Why Screening for Celiac Disease is Not always Recommended?

Why Screening for Celiac Disease is Not always Recommended?

Washington – Celiac is an autoimmune disease in which the body reacts to gluten, a protein found in wheat. This disease affects approximately 0.40 percent to 0.95 percent of adults in the U.S., and the symptoms include diarrhea, abdominal pain, weight loss and malnutrition.

The nation’s top experts on preventive health do not recommend routine testing for Celiac disease, unless symptoms suggest it.

Although blood tests exist to screen for Celiac disease, proper diagnosis relies upon biopsy — an invasive procedure.

The United States Preventative Services Task Force (USPSTF) concluded that there wasn’t enough evidence to recommend routine screening for people without symptoms.

For those with no symptoms, there is little evidence on the short- and long-term impact of a gluten-free diet for those with or without the disease.

The U.S. Preventive Services Task Force (USPSTF) issued online on May 3 few draft recommendations which conclude that there is a necessity to research on the potential health benefits and harms of screening for Celiac disease in asymptomatic individuals, and also for those suffering diabetes or a family history of Celiac disease.

The evidence for screening on celiac disease in asymptomatic adults, adolescents, and children aged 3 years and older has been reviewed by the researchers from the USPSTF.  According to draft guidelines proposed by U.S. physicians there is not enough evidence as such whether widespread screening for Celiac disease makes sense.

“In the face of unclear evidence, doctors should use their clinical judgement when deciding whom to screen,” said task force member Dr. Alex Krist, a researcher in family medicine and population health at Virginia Commonwealth University in Richmond.

“The Task Force encourages people with an increased risk of Celiac disease to talk to their doctor about what tests are best for them,” Krist added by email.

About one in 133 Americans have the disease, according to the University of Chicago Celiac Disease Center. That fraction rises to one in 22 among first-degree relatives of people with Celiac disease, the center says.

Celiac disease can be detected with a blood test for antibodies that show an immune response to gluten in the gastrointestinal tract, and may also be confirmed by a biopsy of the small intestine.

People with Celiac disease are advised to go on a gluten-free diet to ease symptoms such as abdominal pain, bloating, gas, diarrhea, anemia and weight loss. The draft guidelines don’t apply to people who have these symptoms.

The USPSTF, a government-backed independent organization that reviews medical evidence, issues recommendations that are closely watched by doctors and insurers. This is the first time the USPSTF has weighed in on screening for celiac disease, and the task force will accept public comments until May 30 before releasing final guidelines.

One concern with widespread screening is that biopsies aren’t risk-free and may confirm cases of celiac disease that weren’t causing problems for patients and did not necessarily require treatment, Krist noted.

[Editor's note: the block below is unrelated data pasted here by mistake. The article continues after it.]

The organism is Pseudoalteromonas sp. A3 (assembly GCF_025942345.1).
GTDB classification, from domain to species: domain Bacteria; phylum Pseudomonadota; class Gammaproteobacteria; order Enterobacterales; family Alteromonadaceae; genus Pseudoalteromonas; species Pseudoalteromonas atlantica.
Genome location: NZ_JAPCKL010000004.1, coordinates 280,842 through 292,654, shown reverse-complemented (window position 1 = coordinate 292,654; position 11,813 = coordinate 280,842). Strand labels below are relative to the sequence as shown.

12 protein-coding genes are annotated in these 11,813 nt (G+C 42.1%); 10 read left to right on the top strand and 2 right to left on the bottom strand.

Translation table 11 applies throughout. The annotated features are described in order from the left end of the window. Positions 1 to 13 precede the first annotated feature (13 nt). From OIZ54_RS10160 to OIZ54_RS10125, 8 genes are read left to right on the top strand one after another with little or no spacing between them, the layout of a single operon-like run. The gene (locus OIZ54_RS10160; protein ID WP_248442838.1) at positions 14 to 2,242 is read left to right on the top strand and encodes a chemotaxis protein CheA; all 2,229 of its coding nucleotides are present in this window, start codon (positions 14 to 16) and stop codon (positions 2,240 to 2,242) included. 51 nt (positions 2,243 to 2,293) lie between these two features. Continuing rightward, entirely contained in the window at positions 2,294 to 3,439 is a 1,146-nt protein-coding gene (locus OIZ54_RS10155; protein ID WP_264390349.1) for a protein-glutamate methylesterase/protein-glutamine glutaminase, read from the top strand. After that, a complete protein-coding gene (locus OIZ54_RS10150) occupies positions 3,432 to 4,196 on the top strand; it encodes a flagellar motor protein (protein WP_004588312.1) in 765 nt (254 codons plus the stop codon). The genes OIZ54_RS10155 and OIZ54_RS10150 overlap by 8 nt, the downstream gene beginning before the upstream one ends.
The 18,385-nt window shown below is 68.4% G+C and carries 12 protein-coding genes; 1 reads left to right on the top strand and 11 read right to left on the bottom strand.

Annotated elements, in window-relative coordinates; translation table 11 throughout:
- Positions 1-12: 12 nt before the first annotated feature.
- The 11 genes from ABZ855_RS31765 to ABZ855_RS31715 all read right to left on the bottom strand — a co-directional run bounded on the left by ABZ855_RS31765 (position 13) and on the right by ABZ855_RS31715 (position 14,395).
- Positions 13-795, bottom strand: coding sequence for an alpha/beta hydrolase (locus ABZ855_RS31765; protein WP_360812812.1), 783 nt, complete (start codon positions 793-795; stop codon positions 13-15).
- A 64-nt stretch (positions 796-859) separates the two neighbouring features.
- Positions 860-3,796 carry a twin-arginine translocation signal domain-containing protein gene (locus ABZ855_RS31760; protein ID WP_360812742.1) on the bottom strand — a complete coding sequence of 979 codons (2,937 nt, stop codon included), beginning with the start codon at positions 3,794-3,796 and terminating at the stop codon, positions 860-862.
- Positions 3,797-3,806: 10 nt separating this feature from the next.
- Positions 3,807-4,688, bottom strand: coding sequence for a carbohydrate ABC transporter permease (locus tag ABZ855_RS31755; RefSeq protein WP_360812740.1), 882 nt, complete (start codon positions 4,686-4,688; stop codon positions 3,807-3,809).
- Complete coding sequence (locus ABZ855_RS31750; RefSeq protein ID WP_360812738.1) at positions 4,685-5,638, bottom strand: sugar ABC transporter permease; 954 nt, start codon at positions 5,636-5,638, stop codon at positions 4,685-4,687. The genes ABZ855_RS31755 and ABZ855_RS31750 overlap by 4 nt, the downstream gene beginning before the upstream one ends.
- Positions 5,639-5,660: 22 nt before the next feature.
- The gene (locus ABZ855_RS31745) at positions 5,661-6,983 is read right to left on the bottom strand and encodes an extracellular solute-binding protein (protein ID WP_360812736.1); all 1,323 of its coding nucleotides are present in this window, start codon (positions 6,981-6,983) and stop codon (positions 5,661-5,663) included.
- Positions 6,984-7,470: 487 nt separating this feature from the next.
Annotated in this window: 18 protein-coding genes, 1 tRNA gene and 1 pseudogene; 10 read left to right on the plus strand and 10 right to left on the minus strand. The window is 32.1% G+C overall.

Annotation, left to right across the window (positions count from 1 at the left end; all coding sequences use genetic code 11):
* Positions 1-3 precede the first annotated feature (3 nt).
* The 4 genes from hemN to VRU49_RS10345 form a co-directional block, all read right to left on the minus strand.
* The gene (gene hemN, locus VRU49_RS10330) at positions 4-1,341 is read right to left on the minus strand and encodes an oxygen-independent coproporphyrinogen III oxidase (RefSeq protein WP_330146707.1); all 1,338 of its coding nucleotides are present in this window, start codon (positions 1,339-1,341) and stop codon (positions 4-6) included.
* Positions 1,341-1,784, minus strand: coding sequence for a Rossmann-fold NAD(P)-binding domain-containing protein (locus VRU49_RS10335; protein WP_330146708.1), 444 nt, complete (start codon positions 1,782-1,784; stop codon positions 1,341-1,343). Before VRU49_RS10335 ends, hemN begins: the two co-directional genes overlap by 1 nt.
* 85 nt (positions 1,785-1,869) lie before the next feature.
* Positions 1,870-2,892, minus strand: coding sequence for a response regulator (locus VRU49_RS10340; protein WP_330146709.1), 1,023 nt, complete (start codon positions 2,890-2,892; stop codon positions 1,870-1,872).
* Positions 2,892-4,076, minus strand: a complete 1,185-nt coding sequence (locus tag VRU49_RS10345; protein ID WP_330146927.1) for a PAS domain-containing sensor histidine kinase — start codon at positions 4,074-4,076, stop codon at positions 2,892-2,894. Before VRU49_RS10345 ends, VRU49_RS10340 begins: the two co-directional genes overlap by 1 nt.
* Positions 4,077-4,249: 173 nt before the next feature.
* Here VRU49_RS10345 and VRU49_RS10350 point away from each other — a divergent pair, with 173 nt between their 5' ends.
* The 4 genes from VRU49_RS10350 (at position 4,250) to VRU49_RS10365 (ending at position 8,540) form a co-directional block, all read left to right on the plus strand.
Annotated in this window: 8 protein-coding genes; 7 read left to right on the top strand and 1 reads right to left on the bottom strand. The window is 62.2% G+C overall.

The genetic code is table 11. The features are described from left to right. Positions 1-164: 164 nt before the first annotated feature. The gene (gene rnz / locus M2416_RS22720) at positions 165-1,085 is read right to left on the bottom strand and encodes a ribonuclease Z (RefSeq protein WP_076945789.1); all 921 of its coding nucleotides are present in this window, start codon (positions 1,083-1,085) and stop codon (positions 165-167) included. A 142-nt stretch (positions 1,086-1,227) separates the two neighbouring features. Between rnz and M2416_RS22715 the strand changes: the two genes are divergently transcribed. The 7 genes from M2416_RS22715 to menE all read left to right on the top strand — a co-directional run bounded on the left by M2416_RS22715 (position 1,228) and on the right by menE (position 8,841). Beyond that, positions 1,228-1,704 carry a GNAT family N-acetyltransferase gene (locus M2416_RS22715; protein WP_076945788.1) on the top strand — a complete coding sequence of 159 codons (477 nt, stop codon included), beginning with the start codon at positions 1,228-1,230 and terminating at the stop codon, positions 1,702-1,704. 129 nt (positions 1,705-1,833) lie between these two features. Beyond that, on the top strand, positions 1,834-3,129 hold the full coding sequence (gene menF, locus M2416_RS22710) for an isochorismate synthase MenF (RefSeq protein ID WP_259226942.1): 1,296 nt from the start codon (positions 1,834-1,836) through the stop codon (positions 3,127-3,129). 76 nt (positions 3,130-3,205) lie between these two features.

While the blood test is simple, widely available and inexpensive, an expensive and invasive intestinal biopsy is typically needed to confirm the diagnosis, said Dr. Joseph Murray, director of the Celiac disease program at the Mayo Clinic in Rochester, Minnesota and an author of screening guidelines issued by the American College of Gastroenterology.

Guidelines for gastroenterologists recommend Celiac screening for people with a close relative with celiac and for diabetics who are at increased risk for the disease, Murray said by email.

The most controversial aspect of the USPSTF draft recommendations is the lack of recommendation for this subset of people with an increased risk, Murray added.

“In my experience as a clinician, as well as some studies that have been undertaken, many of the individuals who are family members have symptoms, though they may not have complained of those symptoms to their doctors, sometimes because they did not realize they were an abnormality and sometimes because they were never asked,” said Murray, who wasn’t involved in drafting the USPSTF recommendations.

“In that circumstance, I often find in my practice that patients who go on a gluten-free diet, who themselves did not even appreciate the symptoms, often feel better,” Murray added.

A lack of data should not stop screening of people with an increased risk, said Alice Bast, chief executive officer of Beyond Celiac, a patient advocacy organization that contributed comments to the USPSTF to help shape the screening recommendations.

“There is a lack of evidence from randomized trials with clinical outcomes to guide the USPSTF,” Bast said by email.

“But lack of data does not mean that there is no need for screening at-risk populations,” Bast added. “The risk posed by the potential long-term health complications far outweighs the inconvenience and potential downsides.”

The complications of untreated Celiac disease, according to the Mayo Clinic’s web site, can include malnutrition, low bone density, lactose intolerance and infertility.

 

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